There’s always been an element of mystery surrounding Claptone. As he hides behind his iconic mask, there are very few things we actually know about the Berlin based DJ. One thing we can be sure of is his impressive ability to perfect any sub-genre of house he pleases, something The Masquerade showcases perfectly.
Split into the classic concept of Day and a Night mix, Claptone provides the perfect music for any occasion with tracks provided by some of the biggest names in dance music, alongside his own remixes and edits.
The Day Mix is vintage Claptone, with funky, upbeat textures ranging from tropical flavours to deeper house without delving into anything too hard-hitting. Tracks from Asadinho, COEO and Cassius help keep things light whilst remaining consistently up-tempo and smooth.
Opening with TRUCCY’s 'Step Forward' (listen above), which has often reared its head at Claptone’s sets, the day mix begins on a relaxing note that eases you into the tropical drums of 'Shadows' courtesy of Atjazz's remix of Langenberg ft. Blakkat.
The mix continues to follow suit until Asadinho’s track 'Jaslemere' (listen below) providing a hint of techno, allowing for a slightly more intense change of pace but still remaining very much in the confines of the concept.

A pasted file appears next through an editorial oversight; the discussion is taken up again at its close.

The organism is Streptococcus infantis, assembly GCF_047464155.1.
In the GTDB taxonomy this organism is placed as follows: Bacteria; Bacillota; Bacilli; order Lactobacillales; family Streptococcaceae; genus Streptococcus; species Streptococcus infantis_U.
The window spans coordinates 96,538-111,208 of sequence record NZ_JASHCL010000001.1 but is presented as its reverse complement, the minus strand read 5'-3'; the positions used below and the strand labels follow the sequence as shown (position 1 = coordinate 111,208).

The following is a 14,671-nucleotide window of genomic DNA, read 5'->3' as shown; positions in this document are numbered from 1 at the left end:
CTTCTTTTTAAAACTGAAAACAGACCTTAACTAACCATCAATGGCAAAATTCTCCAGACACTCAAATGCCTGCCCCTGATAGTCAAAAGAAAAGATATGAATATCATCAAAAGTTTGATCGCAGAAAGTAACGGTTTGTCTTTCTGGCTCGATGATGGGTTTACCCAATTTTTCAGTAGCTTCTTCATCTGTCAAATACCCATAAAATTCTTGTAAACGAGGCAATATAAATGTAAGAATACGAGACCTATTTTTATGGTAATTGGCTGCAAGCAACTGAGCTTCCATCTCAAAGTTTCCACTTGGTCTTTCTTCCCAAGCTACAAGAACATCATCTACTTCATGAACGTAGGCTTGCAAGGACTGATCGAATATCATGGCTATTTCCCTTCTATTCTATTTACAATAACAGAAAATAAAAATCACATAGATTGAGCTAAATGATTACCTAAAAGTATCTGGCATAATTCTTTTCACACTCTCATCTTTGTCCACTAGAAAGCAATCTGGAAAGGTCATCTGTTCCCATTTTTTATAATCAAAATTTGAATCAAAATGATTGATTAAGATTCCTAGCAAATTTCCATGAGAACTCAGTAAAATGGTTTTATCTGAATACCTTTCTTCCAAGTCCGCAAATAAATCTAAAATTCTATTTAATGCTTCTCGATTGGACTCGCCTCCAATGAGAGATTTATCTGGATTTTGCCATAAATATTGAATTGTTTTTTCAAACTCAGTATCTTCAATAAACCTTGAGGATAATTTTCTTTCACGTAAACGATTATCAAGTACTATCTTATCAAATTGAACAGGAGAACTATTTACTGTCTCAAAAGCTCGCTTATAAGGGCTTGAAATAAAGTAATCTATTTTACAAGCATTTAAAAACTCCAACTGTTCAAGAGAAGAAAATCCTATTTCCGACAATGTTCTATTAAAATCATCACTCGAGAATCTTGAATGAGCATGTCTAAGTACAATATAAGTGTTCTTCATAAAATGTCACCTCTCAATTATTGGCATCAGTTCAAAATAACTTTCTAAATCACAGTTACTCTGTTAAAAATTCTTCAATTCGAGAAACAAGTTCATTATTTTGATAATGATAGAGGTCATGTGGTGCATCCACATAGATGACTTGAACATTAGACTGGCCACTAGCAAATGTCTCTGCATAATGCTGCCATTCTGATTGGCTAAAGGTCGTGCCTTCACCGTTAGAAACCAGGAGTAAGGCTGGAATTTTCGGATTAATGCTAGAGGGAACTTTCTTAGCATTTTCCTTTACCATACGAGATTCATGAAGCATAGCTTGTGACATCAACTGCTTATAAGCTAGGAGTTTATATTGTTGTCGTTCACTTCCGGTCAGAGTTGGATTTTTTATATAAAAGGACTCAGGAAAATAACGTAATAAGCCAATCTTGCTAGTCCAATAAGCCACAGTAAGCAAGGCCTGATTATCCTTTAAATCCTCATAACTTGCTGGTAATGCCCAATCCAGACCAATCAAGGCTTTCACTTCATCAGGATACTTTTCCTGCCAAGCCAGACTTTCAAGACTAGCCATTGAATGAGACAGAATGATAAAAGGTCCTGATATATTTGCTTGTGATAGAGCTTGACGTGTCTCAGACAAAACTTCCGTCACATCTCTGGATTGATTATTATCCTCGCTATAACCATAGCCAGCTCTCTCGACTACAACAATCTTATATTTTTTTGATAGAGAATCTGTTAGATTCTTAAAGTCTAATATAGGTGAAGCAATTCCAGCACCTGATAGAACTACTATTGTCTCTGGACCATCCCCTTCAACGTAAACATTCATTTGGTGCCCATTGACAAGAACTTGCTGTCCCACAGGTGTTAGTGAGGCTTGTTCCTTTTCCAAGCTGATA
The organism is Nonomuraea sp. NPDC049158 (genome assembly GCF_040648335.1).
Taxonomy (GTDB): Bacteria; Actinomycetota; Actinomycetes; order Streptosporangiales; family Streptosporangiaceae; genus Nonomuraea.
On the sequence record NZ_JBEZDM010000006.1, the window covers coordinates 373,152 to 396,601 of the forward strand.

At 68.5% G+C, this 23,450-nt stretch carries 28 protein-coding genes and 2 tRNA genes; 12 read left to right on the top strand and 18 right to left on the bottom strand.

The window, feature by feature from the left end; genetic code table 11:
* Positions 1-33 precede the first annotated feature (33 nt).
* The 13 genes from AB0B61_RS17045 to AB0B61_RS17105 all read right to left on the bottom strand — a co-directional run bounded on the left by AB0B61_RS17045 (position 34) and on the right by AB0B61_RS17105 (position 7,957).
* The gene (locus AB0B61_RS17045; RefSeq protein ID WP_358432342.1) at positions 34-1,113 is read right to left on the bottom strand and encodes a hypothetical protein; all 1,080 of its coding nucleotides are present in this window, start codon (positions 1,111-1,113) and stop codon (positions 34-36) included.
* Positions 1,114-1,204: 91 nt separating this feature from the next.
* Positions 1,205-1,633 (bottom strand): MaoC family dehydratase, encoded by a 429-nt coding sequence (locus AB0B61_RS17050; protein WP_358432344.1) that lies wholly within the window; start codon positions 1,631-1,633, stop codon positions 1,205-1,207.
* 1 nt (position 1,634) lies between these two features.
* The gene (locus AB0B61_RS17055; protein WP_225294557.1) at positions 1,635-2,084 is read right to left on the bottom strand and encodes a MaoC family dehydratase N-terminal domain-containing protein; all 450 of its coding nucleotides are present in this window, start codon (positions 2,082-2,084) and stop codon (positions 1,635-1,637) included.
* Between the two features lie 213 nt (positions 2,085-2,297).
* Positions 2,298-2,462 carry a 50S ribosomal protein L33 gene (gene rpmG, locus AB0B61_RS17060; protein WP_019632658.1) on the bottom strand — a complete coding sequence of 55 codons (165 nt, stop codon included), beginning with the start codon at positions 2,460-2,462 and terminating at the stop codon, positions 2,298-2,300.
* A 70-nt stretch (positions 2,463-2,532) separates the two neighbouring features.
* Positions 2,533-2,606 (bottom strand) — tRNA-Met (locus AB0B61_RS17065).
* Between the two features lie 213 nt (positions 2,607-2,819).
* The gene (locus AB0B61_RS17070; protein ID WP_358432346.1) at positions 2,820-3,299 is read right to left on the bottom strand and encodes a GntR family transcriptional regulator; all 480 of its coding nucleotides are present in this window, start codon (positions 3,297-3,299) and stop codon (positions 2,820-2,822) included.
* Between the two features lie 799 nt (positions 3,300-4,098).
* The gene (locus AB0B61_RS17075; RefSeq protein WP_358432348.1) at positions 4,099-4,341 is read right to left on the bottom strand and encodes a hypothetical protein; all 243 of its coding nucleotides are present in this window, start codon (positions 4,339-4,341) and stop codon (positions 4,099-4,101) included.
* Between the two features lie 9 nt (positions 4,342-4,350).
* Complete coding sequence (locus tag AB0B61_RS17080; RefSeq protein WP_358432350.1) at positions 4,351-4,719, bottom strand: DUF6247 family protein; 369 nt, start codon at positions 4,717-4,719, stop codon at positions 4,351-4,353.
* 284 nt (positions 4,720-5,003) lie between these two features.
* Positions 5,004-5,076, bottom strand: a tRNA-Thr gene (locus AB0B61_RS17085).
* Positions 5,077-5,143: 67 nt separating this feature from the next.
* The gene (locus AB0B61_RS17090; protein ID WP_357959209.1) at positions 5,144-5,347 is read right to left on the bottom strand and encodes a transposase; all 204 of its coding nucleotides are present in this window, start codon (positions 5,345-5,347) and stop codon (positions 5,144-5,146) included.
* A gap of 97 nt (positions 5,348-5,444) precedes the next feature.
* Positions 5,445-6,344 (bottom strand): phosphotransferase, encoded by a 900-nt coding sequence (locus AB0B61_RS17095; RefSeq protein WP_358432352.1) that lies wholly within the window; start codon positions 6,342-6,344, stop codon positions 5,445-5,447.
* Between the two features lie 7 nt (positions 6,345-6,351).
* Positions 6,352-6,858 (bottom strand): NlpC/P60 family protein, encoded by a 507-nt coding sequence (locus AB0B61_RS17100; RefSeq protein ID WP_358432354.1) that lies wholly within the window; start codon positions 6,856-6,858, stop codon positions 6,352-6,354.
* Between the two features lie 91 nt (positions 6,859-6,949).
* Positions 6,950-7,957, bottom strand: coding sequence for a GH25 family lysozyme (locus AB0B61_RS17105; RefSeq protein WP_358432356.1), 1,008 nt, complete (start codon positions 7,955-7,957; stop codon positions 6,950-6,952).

As it rounds off with his own remix of Julien Jabre’s synth infused 'War', you cannot help but be amazed by The Masked One’s skill to perfectly capture a mood with his music.
The Night mix, however, is where Claptone really comes into his element, blending multiple genres in a way that only he could master. The horns on Purple Disco Machine’s 'Drumatic' set the tone for this mix, fuelled by energetic drums and innovative rhythms.
The German DJ also samples classics with 'I Need You' utilising Mousse T’s classic ‘Horny’ and KlanKuenstler 'Jam Master Jack' whichriffs brilliantly off Run DMC 'It's Like that', those iconic striking chords bolstered by the presence of the immortal 'Renegade Master from Wildchild. The hip-house connection is reflected with the rhythmic piano keys in 'Body Move' as well as in 'Raider/Wrong'. The latter includes a nod to none other than Dr Dre with one of the most iconic riffs in history.
As he begins to round up the mix, Latmun’s track 'Def' helps to bring a touch of EDM to proceedings with punching horns blaring over clapping hi-hats. The album then moves into uncharted territory as Claptone delves into the realm of tech house with Mat.Joe’ 'Weego'.
The two-part album allows Claptone to showcase his diversity, creating a calming daytime mix followed by a darker night mix where EDM, techno and deep house are combined so seamlessly. Claptone will always be shrouded in mystery but one thing that’s very clear to see is his eye for detail and his second-to-none mixing ability.
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